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  • 1.
    Malmborg, Katja
    Stockholm University, Faculty of Science, Stockholm Resilience Centre.
    How on Earth: Operationalizing the ecosystem service concept for local sustainability2019Licentiate thesis, comprehensive summary (Other academic)
    Abstract [en]

    Ecosystem services are co-produced in social-ecological systems. Due to their social-ecological framing, ecosystem services hold the potential to be a concept around which different stakeholders with vested interests in different aspects of landscape management can meet. However, how this potential is to be realized and the ecosystem services concept operationalized for local decision-making needs to be explored further.

    In this licentiate thesis, focusing on the Helge å catchment, Sweden, I investigate the social-ecological system dynamics underlying current ecosystem services generation in the area. Together with a group of local to regional stakeholders I performed an iterative, participatory ecosystem service assessment, producing three distinct ecosystem service bundles in the study area. The process to produce the ecosystem service bundles helped in creating a common picture of the landscape among the participants. Ecosystem services also emerged as abridging concept around which the diverse set of participants could meet (paper 1). The ecosystem service bundles were then used as the starting point to co-produce a shared system understanding among the participants and though the formulation of a positive vision for the landscape, start a conversation about sustainability transformations. Based on the outputs from the participatory process and two rounds of interviews with the participants, we assessed to what extent these exercises promoted learning about complexity among the participants, fostered resilience thinking and produced usable knowledge for decision-making (paper 2).

    Throughout this participatory process of exploring system dynamics and positive futures, I believe that I have kept the rich social-ecological nature of the ecosystem service concept intact while at the same time co-developed concrete, usable results to support local decision-making for sustainability. In addition to being a bridging concept in the participatory process, the ecosystem service concept emerged as a valuable pedagogical tool and as a means for the participants to communicate their system understanding to other actors within and outside their own organizations.

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  • 2.
    Malmborg, Katja
    Stockholm University, Faculty of Science, Stockholm Resilience Centre.
    How on Earth?: Operationalizing the ecosystem service concept for sustainability2021Doctoral thesis, comprehensive summary (Other academic)
    Abstract [en]

    Production landscapes are at the center of many of the sustainability challenges that we face. The ecosystem service concept has risen in prominence over the last decades as a tool to support sustainable landscape management. Stewardship has been suggested as an approach that individuals and groups of actors can practice when striving for sustainability in complex situations. In this thesis, I explore how the ecosystem service concept can be used as a tool to support the stewardship practices of various local actors who are engaging in sustainable landscape management. The core of this thesis is a participatory resilience assessment conducted together with a diverse group of actors, all involved in different forms of landscape management in the Helgeå catchment in Southern Sweden. In Paper I, I describe the participatory ecosystem service bundles analysis that was part of the process. In Paper II, I describe the process as a whole and show how participating supported learning and articulation of complexity thinking. In Paper III, I compare this process with three other knowledge co-production processes from the Helgeå catchment, and trace how different theoretical approaches led to both similar and diverging ecosystem service knowledge outputs. Finally, in Paper IV, I use a photo elicitation exercise to articulate different narratives of how sense of home motivates private, non-industrial forest owners in the Helgeå catchment to engage in stewardship practice.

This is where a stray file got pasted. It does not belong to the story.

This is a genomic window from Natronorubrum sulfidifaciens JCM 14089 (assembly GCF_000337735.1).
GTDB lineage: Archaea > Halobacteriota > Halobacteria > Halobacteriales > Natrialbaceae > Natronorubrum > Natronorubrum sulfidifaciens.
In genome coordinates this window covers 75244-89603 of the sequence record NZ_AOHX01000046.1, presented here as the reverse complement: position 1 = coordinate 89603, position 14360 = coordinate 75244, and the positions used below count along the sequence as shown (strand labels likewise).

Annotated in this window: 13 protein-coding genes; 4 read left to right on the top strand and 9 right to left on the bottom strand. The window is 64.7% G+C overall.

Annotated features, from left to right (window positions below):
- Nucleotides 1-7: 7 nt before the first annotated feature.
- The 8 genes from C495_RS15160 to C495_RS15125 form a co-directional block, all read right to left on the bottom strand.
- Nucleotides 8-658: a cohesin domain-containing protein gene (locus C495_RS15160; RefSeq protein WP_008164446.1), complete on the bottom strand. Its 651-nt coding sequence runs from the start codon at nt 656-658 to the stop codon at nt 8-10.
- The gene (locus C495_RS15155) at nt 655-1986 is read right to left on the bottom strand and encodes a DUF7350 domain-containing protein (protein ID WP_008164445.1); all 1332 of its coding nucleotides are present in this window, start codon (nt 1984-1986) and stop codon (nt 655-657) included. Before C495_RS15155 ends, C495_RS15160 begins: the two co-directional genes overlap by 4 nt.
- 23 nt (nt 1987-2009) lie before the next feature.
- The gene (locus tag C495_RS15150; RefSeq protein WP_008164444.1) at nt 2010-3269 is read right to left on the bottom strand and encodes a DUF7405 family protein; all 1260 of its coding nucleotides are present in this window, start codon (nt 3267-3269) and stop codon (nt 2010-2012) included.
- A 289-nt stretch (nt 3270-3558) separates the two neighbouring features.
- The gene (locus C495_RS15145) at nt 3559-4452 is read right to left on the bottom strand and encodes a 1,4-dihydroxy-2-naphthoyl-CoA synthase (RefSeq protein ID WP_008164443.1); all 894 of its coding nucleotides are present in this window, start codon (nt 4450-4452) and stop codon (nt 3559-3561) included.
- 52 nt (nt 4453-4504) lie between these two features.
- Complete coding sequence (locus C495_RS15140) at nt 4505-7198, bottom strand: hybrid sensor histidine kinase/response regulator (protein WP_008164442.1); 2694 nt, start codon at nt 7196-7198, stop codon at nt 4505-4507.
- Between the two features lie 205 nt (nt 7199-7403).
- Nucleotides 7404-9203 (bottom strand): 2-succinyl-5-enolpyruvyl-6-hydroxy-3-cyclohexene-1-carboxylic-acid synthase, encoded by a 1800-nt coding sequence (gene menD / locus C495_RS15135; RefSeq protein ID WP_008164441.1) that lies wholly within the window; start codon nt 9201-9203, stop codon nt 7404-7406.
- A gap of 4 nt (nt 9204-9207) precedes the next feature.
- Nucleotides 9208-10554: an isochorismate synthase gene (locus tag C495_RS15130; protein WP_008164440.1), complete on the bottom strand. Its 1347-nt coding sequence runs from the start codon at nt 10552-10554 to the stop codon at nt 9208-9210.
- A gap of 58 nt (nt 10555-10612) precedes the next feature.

Together, these four papers show that the ecosystem service concept can support sustainability by facilitating knowledge co-production processes about complex challenges in landscape management. In such settings, it can function as a pedagogical tool and bridging concept. For participating civil servants, ecosystem service knowledge and terminology were also used strategically when communicating with actors in their own organizations, effectively influencing their situated agency to practice stewardship. Finally, the ecosystem service concept has the potential to be useful in the dialogue between private land owners and other actors. However, some pathways to stewardship, such as those rooted in a sense for history and community, would be better represented by other, more relational human-nature conceptualizations. This means that while the operationalization of the ecosystem service concept can contribute to stewardship practices in pursuit of sustainability, there are also important limitations that need to be taken into account in each context of use.

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  • 3.
    Malmborg, Katja
    et al.
    Stockholm University, Faculty of Science, Stockholm Resilience Centre.
    Enfors-Kautsky, Elin
    Queiroz, Cibele
    Stockholm University, Faculty of Science, Stockholm Resilience Centre.
    Norström, Albert
    Stockholm University, Faculty of Science, Stockholm Resilience Centre.
    Schultz, Lisen
    Stockholm University, Faculty of Science, Stockholm Resilience Centre.
    Operationalizing ecosystem service bundles for strategic sustainability planning: A participatory approach2021In: Ambio, ISSN 0044-7447, E-ISSN 1654-7209, Vol. 50, p. 314-331Article in journal (Refereed)